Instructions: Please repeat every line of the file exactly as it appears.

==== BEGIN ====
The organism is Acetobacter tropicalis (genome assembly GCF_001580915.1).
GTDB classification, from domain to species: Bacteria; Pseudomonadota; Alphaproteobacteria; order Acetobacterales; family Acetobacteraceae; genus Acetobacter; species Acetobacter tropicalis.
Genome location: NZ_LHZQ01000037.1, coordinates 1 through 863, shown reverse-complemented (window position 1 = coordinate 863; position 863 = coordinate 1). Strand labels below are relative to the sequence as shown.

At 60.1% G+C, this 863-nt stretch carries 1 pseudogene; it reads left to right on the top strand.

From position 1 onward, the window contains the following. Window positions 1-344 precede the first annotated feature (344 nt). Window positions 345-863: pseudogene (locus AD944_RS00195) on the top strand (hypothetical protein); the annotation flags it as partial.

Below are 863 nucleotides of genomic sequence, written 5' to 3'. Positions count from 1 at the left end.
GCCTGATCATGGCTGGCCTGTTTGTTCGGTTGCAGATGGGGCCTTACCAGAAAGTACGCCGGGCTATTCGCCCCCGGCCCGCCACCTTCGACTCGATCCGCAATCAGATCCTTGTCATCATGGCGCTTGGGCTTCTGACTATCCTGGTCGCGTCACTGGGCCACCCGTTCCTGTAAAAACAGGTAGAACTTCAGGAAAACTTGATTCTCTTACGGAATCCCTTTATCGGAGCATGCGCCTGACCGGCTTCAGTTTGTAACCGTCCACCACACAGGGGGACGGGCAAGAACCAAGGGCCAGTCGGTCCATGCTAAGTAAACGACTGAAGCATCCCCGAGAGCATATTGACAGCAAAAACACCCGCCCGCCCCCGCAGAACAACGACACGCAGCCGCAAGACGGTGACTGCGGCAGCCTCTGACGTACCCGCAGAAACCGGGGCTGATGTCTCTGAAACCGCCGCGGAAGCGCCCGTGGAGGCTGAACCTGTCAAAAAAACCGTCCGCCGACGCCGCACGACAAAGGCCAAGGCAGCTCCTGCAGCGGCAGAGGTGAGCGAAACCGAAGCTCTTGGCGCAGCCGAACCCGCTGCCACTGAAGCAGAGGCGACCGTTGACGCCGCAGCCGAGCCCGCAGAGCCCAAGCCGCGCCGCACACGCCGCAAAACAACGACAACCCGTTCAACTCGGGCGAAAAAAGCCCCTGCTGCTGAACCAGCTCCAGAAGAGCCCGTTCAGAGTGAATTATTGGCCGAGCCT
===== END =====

The organism is Acetobacter tropicalis (genome assembly GCF_001580915.1).
GTDB classification, from domain to species: Bacteria; Pseudomonadota; Alphaproteobacteria; order Acetobacterales; family Acetobacteraceae; genus Acetobacter; species Acetobacter tropicalis.
Genome location: NZ_LHZQ01000037.1, coordinates 1 through 863, shown reverse-complemented (window position 1 = coordinate 863; position 863 = coordinate 1). Strand labels below are relative to the sequence as shown.

At 60.1% G+C, this 863-nt stretch carries 1 pseudogene; it reads left to right on the top strand.

From position 1 onward, the window contains the following. Window positions 1-344 precede the first annotated feature (344 nt). Window positions 345-863: pseudogene (locus AD944_RS00195) on the top strand (hypothetical protein); the annotation flags it as partial.

Below are 863 nucleotides of genomic sequence, written 5' to 3'. Positions count from 1 at the left end.
GCCTGATCATGGCTGGCCTGTTTGTTCGGTTGCAGATGGGGCCTTACCAGAAAGTACGCCGGGCTATTCGCCCCCGGCCCGCCACCTTCGACTCGATCCGCAATCAGATCCTTGTCATCATGGCGCTTGGGCTTCTGACTATCCTGGTCGCGTCACTGGGCCACCCGTTCCTGTAAAAACAGGTAGAACTTCAGGAAAACTTGATTCTCTTACGGAATCCCTTTATCGGAGCATGCGCCTGACCGGCTTCAGTTTGTAACCGTCCACCACACAGGGGGACGGGCAAGAACCAAGGGCCAGTCGGTCCATGCTAAGTAAACGACTGAAGCATCCCCGAGAGCATATTGACAGCAAAAACACCCGCCCGCCCCCGCAGAACAACGACACGCAGCCGCAAGACGGTGACTGCGGCAGCCTCTGACGTACCCGCAGAAACCGGGGCTGATGTCTCTGAAACCGCCGCGGAAGCGCCCGTGGAGGCTGAACCTGTCAAAAAAACCGTCCGCCGACGCCGCACGACAAAGGCCAAGGCAGCTCCTGCAGCGGCAGAGGTGAGCGAAACCGAAGCTCTTGGCGCAGCCGAACCCGCTGCCACTGAAGCAGAGGCGACCGTTGACGCCGCAGCCGAGCCCGCAGAGCCCAAGCCGCGCCGCACACGCCGCAAAACAACGACAACCCGTTCAACTCGGGCGAAAAAAGCCCCTGCTGCTGAACCAGCTCCAGAAGAGCCCGTTCAGAGTGAATTATTGGCCGAGCCT